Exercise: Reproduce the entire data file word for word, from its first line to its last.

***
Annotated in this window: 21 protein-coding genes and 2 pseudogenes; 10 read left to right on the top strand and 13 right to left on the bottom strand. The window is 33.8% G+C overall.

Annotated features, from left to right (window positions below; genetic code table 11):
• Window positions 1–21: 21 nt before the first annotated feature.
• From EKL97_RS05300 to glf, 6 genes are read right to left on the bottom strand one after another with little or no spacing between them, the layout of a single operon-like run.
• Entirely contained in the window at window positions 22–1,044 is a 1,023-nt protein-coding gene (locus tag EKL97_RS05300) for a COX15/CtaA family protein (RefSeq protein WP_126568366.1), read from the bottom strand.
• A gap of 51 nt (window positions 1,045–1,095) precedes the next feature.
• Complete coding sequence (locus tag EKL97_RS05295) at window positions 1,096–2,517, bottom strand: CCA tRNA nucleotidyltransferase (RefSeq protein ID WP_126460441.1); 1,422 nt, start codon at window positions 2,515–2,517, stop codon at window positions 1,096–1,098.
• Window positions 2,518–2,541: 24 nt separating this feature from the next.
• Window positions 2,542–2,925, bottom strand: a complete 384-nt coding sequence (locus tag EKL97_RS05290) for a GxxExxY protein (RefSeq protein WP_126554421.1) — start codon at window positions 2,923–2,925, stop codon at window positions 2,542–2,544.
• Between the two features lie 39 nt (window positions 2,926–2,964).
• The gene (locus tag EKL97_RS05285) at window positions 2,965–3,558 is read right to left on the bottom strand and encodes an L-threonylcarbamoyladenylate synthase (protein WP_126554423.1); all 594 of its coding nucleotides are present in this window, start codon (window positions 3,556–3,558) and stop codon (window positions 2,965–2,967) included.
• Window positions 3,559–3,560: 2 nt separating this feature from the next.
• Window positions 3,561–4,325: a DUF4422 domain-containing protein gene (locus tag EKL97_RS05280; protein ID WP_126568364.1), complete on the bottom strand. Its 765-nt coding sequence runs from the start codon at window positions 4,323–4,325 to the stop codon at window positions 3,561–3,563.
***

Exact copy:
Annotated in this window: 21 protein-coding genes and 2 pseudogenes; 10 read left to right on the top strand and 13 right to left on the bottom strand. The window is 33.8% G+C overall.

Annotated features, from left to right (window positions below; genetic code table 11):
• Window positions 1–21: 21 nt before the first annotated feature.
• From EKL97_RS05300 to glf, 6 genes are read right to left on the bottom strand one after another with little or no spacing between them, the layout of a single operon-like run.
• Entirely contained in the window at window positions 22–1,044 is a 1,023-nt protein-coding gene (locus tag EKL97_RS05300) for a COX15/CtaA family protein (RefSeq protein WP_126568366.1), read from the bottom strand.
• A gap of 51 nt (window positions 1,045–1,095) precedes the next feature.
• Complete coding sequence (locus tag EKL97_RS05295) at window positions 1,096–2,517, bottom strand: CCA tRNA nucleotidyltransferase (RefSeq protein ID WP_126460441.1); 1,422 nt, start codon at window positions 2,515–2,517, stop codon at window positions 1,096–1,098.
• Window positions 2,518–2,541: 24 nt separating this feature from the next.
• Window positions 2,542–2,925, bottom strand: a complete 384-nt coding sequence (locus tag EKL97_RS05290) for a GxxExxY protein (RefSeq protein WP_126554421.1) — start codon at window positions 2,923–2,925, stop codon at window positions 2,542–2,544.
• Between the two features lie 39 nt (window positions 2,926–2,964).
• The gene (locus tag EKL97_RS05285) at window positions 2,965–3,558 is read right to left on the bottom strand and encodes an L-threonylcarbamoyladenylate synthase (protein WP_126554423.1); all 594 of its coding nucleotides are present in this window, start codon (window positions 3,556–3,558) and stop codon (window positions 2,965–2,967) included.
• Window positions 3,559–3,560: 2 nt separating this feature from the next.
• Window positions 3,561–4,325: a DUF4422 domain-containing protein gene (locus tag EKL97_RS05280; protein ID WP_126568364.1), complete on the bottom strand. Its 765-nt coding sequence runs from the start codon at window positions 4,323–4,325 to the stop codon at window positions 3,561–3,563.